The Dynamic Standstill Soothes
The macabre darkness of December 2000 saw the release of Stille Opprør’s Prosjekt 2 13, an album which yours truly considered a safe contender for the top three albums of the entire year. The startling thing about it all was that this great release was, as the title suggests, brought to us by courtesy of a project band. More precisely, the majority of material inside was attributed to Christer Andre Cederberg of Drawn. While the project collective is already ready to sail through the recordings of their sophomore release, it was thought that now would be a good lapse for consideration about certain things lining the band’s ambiguous presence.
“Yet one acoustic pushover more,” is what those who listen to the sweet sounds of death metal and not quite much more are inclined to think of Stille Opprør. But to my mind Stille Opprør is not similar to those pushovers at all. On the contrary, it is actually interesting how the acoustic ventures of the scene seem to be more significantly different from each other than the abrasive extreme metal twisters. Or is that so much of an unexpected thing after all? Mostly these people in the more tender ensembles, of whom Stille Opprør is one, merely know how to handle their instruments. They know how to filter ideas in their mind, compose, arrange and rethink their accomplishes.
The self-released CD of Stille Opprør, Prosjekt 2 13, packaged smoothly in quite eccentric papers and looking very professional, is about being extraordinarily emotional, and about knowing how to deal with that condition within brilliant, yet to some without doubt unsuitably abstract verses. It is like a passage of poetry when you have monitored prose for the whole evening. It is as if to say, ‘the tacky stench of the room, poesy, has been aired out, and in has come the scent of tulips in a vase, poetry.’ To myself, this is just what the doctor ordered.
Ah, forget all bad analogies. The music made from the flesh of the Norwegian entourage is just ridiculously good, ridiculously, ridiculously good. It defies any corrosive, badly made descriptions, omits each and every ‘extra-curricular’ point of notion, and simply tells you to listen to the auditory results.
But what may possibly make a fervent admirer disconsolate is the fact of the matter that Stille Opprør is not really a band but a project. Yes, one of those horrid things that every self-respecting friend of genuine music dislikes. Things are taking an upwards down turn here, as real bands seldom create something this meaningful. ‘What the hell?!’ would be my question number one to Christer Andre Cederberg, whom you may also remember from the mirror of many things, Drawn. I truly do not have a lot of information about this creation; is it a side-project, a band or what, and who are these myriads of people on the record? I thought Stille Opprør was a project of yours, not half the population of Norway!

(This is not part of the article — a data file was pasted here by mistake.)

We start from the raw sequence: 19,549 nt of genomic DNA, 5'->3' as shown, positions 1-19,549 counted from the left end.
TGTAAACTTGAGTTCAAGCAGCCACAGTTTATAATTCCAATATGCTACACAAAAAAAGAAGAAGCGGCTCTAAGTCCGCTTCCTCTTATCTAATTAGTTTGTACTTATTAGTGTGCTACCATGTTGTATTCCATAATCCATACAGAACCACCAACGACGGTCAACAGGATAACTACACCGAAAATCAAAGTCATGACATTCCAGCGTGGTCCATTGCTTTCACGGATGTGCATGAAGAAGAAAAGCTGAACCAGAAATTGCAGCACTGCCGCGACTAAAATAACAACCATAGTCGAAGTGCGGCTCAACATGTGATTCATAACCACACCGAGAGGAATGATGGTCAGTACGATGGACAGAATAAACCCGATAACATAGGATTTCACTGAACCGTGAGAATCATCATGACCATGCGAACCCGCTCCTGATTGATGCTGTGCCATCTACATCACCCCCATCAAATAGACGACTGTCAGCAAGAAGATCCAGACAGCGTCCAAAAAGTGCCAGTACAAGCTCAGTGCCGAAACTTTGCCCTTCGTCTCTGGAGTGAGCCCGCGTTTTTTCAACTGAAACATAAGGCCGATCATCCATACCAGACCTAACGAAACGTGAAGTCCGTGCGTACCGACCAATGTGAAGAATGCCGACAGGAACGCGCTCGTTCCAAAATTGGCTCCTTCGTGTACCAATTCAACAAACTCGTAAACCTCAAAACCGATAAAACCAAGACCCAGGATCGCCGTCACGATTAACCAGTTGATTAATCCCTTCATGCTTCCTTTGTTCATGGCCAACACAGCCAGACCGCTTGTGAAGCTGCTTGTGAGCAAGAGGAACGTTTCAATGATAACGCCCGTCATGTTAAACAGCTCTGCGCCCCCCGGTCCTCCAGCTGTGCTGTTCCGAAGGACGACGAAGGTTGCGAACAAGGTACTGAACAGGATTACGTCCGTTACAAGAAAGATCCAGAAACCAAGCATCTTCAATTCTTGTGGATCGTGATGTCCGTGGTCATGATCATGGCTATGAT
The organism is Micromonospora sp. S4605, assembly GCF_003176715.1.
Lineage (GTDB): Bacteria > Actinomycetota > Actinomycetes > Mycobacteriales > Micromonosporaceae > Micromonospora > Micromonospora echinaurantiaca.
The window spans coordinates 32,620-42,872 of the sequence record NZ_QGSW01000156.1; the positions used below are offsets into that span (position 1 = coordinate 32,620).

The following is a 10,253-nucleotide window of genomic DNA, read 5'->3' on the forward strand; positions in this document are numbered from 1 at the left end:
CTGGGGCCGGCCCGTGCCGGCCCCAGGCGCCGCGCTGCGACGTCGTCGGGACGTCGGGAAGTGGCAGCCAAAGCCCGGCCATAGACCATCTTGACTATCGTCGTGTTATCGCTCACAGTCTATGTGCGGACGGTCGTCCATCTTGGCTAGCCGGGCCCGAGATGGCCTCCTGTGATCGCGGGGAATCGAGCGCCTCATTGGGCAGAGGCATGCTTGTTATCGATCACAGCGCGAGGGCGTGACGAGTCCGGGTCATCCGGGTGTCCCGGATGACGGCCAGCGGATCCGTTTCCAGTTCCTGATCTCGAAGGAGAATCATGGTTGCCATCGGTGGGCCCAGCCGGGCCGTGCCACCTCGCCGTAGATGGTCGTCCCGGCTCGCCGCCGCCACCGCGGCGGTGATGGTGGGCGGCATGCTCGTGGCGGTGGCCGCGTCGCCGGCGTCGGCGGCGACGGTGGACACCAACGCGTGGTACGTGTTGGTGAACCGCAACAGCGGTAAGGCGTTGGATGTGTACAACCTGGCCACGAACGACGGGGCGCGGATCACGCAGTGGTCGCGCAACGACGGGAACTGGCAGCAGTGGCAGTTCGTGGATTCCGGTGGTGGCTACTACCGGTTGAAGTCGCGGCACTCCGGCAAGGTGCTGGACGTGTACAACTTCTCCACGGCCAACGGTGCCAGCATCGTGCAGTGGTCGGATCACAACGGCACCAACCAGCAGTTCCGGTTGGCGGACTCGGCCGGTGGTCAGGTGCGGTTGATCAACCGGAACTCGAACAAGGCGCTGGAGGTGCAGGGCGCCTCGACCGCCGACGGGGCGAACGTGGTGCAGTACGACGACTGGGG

Christer tones the reporter down in his eagerness: “Stille Opprør is kind of a ‘one man band’ project, as I am the person making all the music. The people involved play mainly what I tell them to play. We have no rehearsals, so everything is done in the studio. It feels pretty good to have a project like this, as there’s no place for compromises: I can do whatever I want to! But it needs to be said that the result wouldn’t have been like this, had I not received the help from the musicians involved.”
To go on with the one-footed associative depictions (it is catching!), Prosjekt 2 13 is an equivalent to a cold winter day, what with its sharp melodies that are like the rays of sun shining overhead, the ethereal female vocals, the long improvised guitar passages and the overall gracious atmosphere. Did gathering the material for the album require innumerable walks in the forests and along the fjords in the Norwegian landscape? How important is nature to you?
“Nature is very important to me,” Christer relates. “There’s a lot of it in Norway, but I’m now living in the capital city, Oslo, where there’s far too little nature and far too many buildings. I can very easily find peace when I’m walking in the forest. So therefore it doesn’t affect my musical work. At least not on a conscious level, as I write music when I have not found inner peace with myself. See what I mean? The feeling of walking in the forest is hard to ‘pass over’ to Stille Opprør, as what lays beneath what I earn from doing these things is on such different levels. Anyway, if I were to make bombastic, atmospheric black or death metal, I would probably be able to take the inspiration directly from the ‘majestic fjords’.”
Do you believe that it might be dangerous in some circles that Prosjekt 2 13 has not got a real climax in it, that it might be judged uninteresting and blunt for not having any truly distinctive highlight moments?
“Yes, surely,” Christer admits. “If a person likes for example mostly heavy music, it would probably feel like there are no highlights. But there are. Everything is just lowered to another level. What’s down is a lot more than a calm passage in an Opeth song. I think maybe my music is not that suited for most underground people as it’s not extremely hard but more like extremely calm.”
And he is probably right. However, the process of maturation is quite notable on Prosjekt 2 13. The way Christer looks at it himself, does he think that he has learned to see things differently from the period of time prior to making the debut album of Drawn? And I mean a greater view of the world, not just the music business etc. Does he think that he has changed as a person?
“I know I’ve changed as a person,” comes the confident answer. “That’s my main goal: to develop. Not only musically. The making of music helps me to get to know myself better, as through music I express feelings that I can’t find words to. It would have probably had the same effect if I had painted or made use of any other creative activity.